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"The right amount of weathering". I don't understand.


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Hey guys. I wanna get your idea on this thought of mine. (Everybody screams and runs off)

I have seen the phrase in the title at other modelling websites, and I don't understand it. I have managed to save 1000's of photos on the net. (I have a Pintrest membership.)

Across these photos are thousands of really filthy and scratched aircraft. There seems to me to be no limit. Especially machines in harsh climes with  mud or snow or baking sunshine.

Before I got my brain back I had put a 1/48 F4F on a site with muddied wheels. It looked really good. Then a member pointed out it was not possible. In my then state I had forgotten my model was based on a photo. I became so dejected I gave up on the model. A year later I again found the photo of a Royal Navy Martlet. Same markings same mud.

Now of course that wouldn't affect me. 

Anyway, I wanted to hear what you thought about this.

Disclaimer. This post has zero to do with any current topic at other sites.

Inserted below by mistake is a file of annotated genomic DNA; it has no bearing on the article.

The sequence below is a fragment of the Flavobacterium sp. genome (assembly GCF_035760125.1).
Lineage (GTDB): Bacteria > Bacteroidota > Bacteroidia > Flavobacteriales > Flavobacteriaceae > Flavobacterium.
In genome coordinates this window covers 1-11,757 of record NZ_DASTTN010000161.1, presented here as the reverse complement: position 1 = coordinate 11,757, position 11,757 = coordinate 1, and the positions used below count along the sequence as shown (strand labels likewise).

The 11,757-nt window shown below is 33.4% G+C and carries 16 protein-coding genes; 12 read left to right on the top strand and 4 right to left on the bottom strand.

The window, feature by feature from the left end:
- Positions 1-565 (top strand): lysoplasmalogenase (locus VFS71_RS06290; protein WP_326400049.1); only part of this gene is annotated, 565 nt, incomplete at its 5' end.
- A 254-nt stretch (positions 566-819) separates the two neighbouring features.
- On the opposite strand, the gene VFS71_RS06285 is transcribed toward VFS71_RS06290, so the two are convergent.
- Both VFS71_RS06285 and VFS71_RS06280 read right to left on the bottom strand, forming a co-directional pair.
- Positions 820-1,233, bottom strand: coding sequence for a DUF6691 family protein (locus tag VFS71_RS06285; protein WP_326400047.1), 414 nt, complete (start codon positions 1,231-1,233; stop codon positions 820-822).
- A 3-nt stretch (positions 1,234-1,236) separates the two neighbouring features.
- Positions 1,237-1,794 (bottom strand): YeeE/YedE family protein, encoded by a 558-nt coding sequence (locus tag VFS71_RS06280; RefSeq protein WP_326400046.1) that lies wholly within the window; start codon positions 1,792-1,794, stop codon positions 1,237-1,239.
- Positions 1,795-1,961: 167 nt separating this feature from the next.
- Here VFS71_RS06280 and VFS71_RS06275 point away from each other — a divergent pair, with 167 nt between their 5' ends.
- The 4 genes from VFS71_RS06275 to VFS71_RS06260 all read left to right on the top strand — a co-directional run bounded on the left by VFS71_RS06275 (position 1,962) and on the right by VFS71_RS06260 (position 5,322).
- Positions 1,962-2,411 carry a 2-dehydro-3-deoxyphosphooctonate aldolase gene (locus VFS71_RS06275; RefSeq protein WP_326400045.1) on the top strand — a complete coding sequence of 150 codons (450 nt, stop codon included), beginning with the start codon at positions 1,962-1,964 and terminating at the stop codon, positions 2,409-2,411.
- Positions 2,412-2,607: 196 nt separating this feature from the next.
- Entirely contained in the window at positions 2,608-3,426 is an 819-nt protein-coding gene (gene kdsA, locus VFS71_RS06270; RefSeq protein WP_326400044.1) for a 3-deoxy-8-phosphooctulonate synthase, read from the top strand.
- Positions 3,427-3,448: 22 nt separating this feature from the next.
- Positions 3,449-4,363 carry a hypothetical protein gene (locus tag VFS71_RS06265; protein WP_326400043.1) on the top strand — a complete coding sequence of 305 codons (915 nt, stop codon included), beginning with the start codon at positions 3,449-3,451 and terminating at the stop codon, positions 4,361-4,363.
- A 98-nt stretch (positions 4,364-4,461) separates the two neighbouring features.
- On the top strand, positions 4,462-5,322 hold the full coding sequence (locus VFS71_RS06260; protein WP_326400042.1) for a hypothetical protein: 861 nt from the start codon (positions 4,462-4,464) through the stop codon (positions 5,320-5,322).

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I'd say build it to the photo your trying to replicate.   Everyone (especially certain people) swears they know exactly what is right, yet they've been disproved many times.  The right amount of weathering is what makes you happy.  Panel lines are a great example.   I've flown quite a few aircraft over the years that you could easily see them from 40' away.   They do collect gunk and other crap, it just depends on the type of aircraft and how often they are cleaned.  I tend to build cleaner, because I'm not great at weathering.   As long as you are happy that's all that Matters.  And even better if you have a photo to show them and tell them to......you know what. 

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The "right amount of weathering' is one of the hardest things to achieve.

Right for you? Right for a fellow Modeller or casual on-looker? Right to replicate an actual photograph or scene? These are all scenarios that hinge on a particular perspective, that are invariably different depending on the individual, the angle of the lighting, the prevailing conditions etc.

I took this photo recently, as it caught my eye at the time. It's one of the rear wheels of my work vehicle. Tyres are black, yes? Well, this one was brown.

IMG_20191110_231649.thumb.jpg.34fdfcf7e87f3ba062de236ba903ff33.jpg

Try painting 1/35th scale vehicle tyres a mid-brown colour and almost everyone will tell you it's wrong.

Weather a particular subject to your tastes, and stop when you think it looks enough. Because no-one sees it exactly as you would.

Steve 

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